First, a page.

提供全球再就业咨询与高管培训服务的Challenger, Gray and Christmas发布报告显示，今年8月美国企业界有154位首席执行官离职。该报告以企业递交给美国证券交易委员会（SEC）的报告、企业公告和媒体报道为依据，追踪的企业包括各种规模，从初创公司到《财富》美国500强企业均囊括在内。
Challenger, Gray and Christmas自2002年追踪数据以来，今年8月首席执行官离职人数最多。2006年9月是有记录以来第二高，当月离职152人。
但如果扩大视野，将小企业也纳入其中观察就会发现，身居企业要职的女性比以往有所增加。上述Challenger, Gray and Christmas call报告显示，今年共有152名女性首席执行官离职，而接替的女性有161人。这意味着，在已公布的716位首席执行官继任者中，女性占22%。
In August, 154 CEOs left their roles, according to a report by global outplacement consultancy and executive coaching firm Challenger, Gray and Christmas. The report tracks CEO turnover across companies of different sizes—from startup to Fortune 500—using SEC filings, corporate announcements, and media reports.
August’s stat is the highest number of CEOs to leave in a single month since the firm started tracking turnover in 2002. The month with the second-highest turnover was September 2006, with 152 departures.
August turnover is 64% higher than turnover in July, when 94 CEOs departed, and 60% higher than this time last year, when 96 CEOs left their posts. So far this year, a total of 879 chiefs have been displaced. Most of those changes in leadership were because the executive “stepped down,” followed by retirement, and resignation as the top three reasons given.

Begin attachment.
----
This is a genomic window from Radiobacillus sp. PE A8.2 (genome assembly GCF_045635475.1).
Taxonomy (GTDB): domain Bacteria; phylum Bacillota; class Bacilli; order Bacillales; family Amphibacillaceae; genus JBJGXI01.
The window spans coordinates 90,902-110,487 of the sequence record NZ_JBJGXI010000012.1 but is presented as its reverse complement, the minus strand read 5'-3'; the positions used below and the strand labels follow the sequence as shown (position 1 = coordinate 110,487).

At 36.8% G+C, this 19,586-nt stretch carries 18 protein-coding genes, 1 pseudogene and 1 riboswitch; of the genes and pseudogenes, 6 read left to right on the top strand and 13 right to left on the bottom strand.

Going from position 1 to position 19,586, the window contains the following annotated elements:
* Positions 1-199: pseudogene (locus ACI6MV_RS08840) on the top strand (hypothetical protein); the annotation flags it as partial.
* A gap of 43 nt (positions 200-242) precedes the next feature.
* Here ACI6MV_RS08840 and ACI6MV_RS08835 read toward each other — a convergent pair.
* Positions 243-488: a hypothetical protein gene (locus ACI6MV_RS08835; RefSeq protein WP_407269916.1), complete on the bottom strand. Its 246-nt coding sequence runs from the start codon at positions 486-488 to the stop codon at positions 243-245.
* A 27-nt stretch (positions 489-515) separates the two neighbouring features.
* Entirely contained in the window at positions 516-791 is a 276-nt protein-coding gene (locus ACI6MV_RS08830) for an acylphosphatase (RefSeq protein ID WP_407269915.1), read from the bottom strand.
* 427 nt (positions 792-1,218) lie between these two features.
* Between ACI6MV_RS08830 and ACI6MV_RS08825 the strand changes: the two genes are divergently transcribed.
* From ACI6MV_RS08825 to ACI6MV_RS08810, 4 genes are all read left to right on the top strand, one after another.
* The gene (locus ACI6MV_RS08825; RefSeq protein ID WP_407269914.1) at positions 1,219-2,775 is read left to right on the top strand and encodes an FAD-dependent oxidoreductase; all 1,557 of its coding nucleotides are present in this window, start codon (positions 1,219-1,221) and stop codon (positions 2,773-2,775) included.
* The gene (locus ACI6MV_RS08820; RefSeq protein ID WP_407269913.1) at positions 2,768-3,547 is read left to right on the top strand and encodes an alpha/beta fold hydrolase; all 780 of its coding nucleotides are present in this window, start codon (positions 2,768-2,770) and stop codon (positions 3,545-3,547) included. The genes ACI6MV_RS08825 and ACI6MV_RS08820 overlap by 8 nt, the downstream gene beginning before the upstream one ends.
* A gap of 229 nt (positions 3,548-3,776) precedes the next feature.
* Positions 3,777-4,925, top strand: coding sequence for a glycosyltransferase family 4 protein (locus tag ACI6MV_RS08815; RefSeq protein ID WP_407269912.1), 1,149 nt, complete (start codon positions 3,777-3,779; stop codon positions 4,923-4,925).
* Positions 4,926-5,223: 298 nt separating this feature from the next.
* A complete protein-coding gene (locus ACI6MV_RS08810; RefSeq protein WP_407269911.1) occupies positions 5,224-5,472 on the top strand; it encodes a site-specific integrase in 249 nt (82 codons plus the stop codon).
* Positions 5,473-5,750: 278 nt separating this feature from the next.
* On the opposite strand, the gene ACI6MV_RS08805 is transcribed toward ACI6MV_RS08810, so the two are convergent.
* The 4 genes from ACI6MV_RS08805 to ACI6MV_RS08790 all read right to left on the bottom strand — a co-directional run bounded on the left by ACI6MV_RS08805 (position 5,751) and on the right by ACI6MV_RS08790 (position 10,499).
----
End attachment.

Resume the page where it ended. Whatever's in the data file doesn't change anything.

Of those 879 CEOs, 152 were women. That included PepsiCo CEO Indra Nooyi, who announced she would step down in August. Her departure left the Fortune 500 list with one fewer female CEO, with PepsiCO president Ramón Laguarta taking over her role at the company. When Fortune debuted its 2018 Fortune 500 list of America’s biggest corporations in May, just 25 companies—or 5%—were led by women.
But when you broaden the lens to include smaller companies as well, women are actually landing a larger share of the top spots. Although 152 women have stepped down as CEOs this year, 161 women have replaced departing chiefs, according to the report. Those 161 women account for 22% of 716 total announced CEO replacements.
The government and nonprofit sectors are seeing the most turnover, followed by what Challenger, Gray and Christmas call the “computer” industry and the financial sector.
Women still aren’t anywhere near parity in top roles, but at least as companies make changes in leadership, women’s representation is holding steady.